Rain/Storms Late Thu; Marathon Outlook; Severe Wx Early Next Week?

Current Official Hourly Observation (taken at :53 on the hour)

Current Radar Loops

Temp & Rain Probabilities Next 36 Hours (auto-updating)

(Editor’s Note: I suppose).

Tonight – Cool & Clear – 57 at 10 PM

North winds 5-10 mph will clear us out and cool us off.

Wednesday – Sunny, Cooler – Wake Up 44 / Afternoon High 70

You may need a light jacket, but otherwise pleasant. Light north winds will prevent us from heating up.

Thursday – Chance Of Thunderstorms Late – Wake Up 44 / Afternoon High 78

After a sunny, warmer day, clouds will increase after sunset, followed by a fast-moving, rain-producing cold front arriving overnight.

The SPC (Storm Prediction Center) has highlighted an area of storms just to our west. We are not currently included:

Screen Shot 2014-04-22 at 3.07.04 PM

Just to help give an idea of what the worst of these storms could be if that 5% area is shifted our way, SPC has this to say:

Storm Prediction Center Apr 22, 2014 0730 UTC Day 3 Severe Thunderstorm Outlook 2014-04-22 15-10-28 2014-04-22 15-11-37

Yeah, I’m not impressed by the storm potential, but we will get about 0.35″ of rain late Thursday/early Friday.

GFS model Thursday 7 pm – Friday 7 am:

Official Extended NWS Forecast:

Screen Shot 2014-04-22 at 2.48.16 PM

56° at the start of the race, low 70°s by noon, no rain in the forecast.

End of the Tornado Drought?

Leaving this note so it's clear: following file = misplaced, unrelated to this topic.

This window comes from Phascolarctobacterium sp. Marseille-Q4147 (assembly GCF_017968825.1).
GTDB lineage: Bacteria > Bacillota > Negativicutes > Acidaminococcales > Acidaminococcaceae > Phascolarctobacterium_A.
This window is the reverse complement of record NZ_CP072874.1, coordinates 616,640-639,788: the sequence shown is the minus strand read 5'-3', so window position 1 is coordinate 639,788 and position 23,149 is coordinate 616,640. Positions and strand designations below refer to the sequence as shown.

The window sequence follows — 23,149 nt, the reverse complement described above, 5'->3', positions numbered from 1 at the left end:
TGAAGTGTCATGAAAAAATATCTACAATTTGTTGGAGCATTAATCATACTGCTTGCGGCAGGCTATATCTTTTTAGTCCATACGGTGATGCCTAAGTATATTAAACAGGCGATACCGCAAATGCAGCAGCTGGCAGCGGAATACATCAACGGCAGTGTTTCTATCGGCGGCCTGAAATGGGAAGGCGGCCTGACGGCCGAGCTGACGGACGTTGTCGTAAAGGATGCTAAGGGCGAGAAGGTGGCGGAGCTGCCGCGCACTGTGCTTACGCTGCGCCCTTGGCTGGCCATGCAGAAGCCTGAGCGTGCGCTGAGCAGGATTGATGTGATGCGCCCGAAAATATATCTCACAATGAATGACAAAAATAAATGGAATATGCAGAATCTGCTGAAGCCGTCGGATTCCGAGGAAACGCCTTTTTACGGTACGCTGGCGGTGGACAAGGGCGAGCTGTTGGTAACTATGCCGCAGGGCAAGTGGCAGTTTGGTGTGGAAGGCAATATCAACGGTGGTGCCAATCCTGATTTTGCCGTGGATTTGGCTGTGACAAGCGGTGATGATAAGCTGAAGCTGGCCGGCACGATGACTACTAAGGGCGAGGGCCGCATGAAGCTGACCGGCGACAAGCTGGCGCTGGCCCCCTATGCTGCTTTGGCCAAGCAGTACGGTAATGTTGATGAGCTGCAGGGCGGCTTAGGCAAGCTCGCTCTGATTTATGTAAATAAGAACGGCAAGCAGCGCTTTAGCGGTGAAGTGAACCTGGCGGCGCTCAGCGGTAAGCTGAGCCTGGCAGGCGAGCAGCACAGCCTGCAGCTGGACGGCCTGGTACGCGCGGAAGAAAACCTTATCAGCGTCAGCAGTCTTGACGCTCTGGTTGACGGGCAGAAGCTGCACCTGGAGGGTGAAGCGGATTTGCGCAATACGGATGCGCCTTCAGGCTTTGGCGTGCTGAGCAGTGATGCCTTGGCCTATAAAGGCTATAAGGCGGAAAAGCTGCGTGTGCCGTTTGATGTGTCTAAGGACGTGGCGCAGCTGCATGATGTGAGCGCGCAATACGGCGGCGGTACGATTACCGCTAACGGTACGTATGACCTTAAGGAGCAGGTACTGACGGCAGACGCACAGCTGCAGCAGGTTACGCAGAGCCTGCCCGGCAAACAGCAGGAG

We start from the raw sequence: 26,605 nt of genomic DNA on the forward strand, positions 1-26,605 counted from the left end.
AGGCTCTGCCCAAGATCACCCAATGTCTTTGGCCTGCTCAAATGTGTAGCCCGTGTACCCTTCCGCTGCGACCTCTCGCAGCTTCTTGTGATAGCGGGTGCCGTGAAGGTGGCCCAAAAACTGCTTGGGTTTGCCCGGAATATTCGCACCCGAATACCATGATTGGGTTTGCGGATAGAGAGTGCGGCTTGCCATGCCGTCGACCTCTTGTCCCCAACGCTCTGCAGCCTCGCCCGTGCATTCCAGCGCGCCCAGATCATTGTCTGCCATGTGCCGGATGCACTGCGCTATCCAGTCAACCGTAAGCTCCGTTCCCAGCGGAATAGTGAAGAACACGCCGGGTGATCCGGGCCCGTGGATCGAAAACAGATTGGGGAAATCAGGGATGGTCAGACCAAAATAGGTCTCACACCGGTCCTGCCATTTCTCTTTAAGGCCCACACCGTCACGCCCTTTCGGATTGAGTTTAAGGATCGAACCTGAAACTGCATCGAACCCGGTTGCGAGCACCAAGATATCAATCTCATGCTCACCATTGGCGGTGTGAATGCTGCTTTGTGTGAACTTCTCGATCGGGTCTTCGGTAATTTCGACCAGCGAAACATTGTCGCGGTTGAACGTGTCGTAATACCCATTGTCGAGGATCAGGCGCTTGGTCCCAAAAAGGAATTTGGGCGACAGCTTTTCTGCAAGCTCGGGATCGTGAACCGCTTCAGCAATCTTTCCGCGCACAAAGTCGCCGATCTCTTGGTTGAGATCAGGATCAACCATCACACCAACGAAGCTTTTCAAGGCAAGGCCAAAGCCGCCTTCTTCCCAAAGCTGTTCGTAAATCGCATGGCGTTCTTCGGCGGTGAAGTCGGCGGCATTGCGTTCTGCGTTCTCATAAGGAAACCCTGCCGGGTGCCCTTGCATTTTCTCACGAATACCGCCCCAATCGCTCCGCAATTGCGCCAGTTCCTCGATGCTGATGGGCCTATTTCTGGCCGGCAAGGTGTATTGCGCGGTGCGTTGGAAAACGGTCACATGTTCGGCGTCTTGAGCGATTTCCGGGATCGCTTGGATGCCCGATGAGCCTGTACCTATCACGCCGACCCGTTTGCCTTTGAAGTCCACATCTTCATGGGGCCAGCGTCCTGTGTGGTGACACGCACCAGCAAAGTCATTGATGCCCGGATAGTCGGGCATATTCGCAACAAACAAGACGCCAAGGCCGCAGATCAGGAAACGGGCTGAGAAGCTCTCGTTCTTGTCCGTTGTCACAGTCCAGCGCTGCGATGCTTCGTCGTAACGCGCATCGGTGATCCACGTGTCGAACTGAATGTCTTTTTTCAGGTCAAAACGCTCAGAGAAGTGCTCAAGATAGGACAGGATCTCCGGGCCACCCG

If you’re going to have a drought, make sure it’s a tornado drought.

Nationally, we are on pace for to see the fewest number of tornadoes ever:


As of April 21, 2014, there have only been 93 tornadoes in 2014. An average spring would have us at 413.

The last fatality from a tornado was December 21, 2013, which was 122 days ago. The record for most consecutive days without a tornado fatality is 220, set June 24, 2012 – January 30, 2013.

We set a record today for the longest start to a year without a tornado fatality. The previous record was April 21, 2002.

But, there’s bad news.

This weekend, a powerful storm system is predicted to develop in the Great Plains – purple area on Saturday, green area on Sunday:

Screen Shot 2014-04-22 at 3.28.10 PM

This system is expected to arrive in Middle Tennessee Sunday or Monday. It may or may not be as powerful as what we’ll see to our west, and a lot can change.

This afternoon, our NWS-Nashville wrote: “Instabilities on Sunday and Monday will be on the increase and strong to severe storms . . . especially on Monday . . . cannot be ruled out.

“We’ll need to keep an eye out for potentially strong to severe weather on Sunday and Monday.”

This website supplements info @NashSevereWx on Twitter.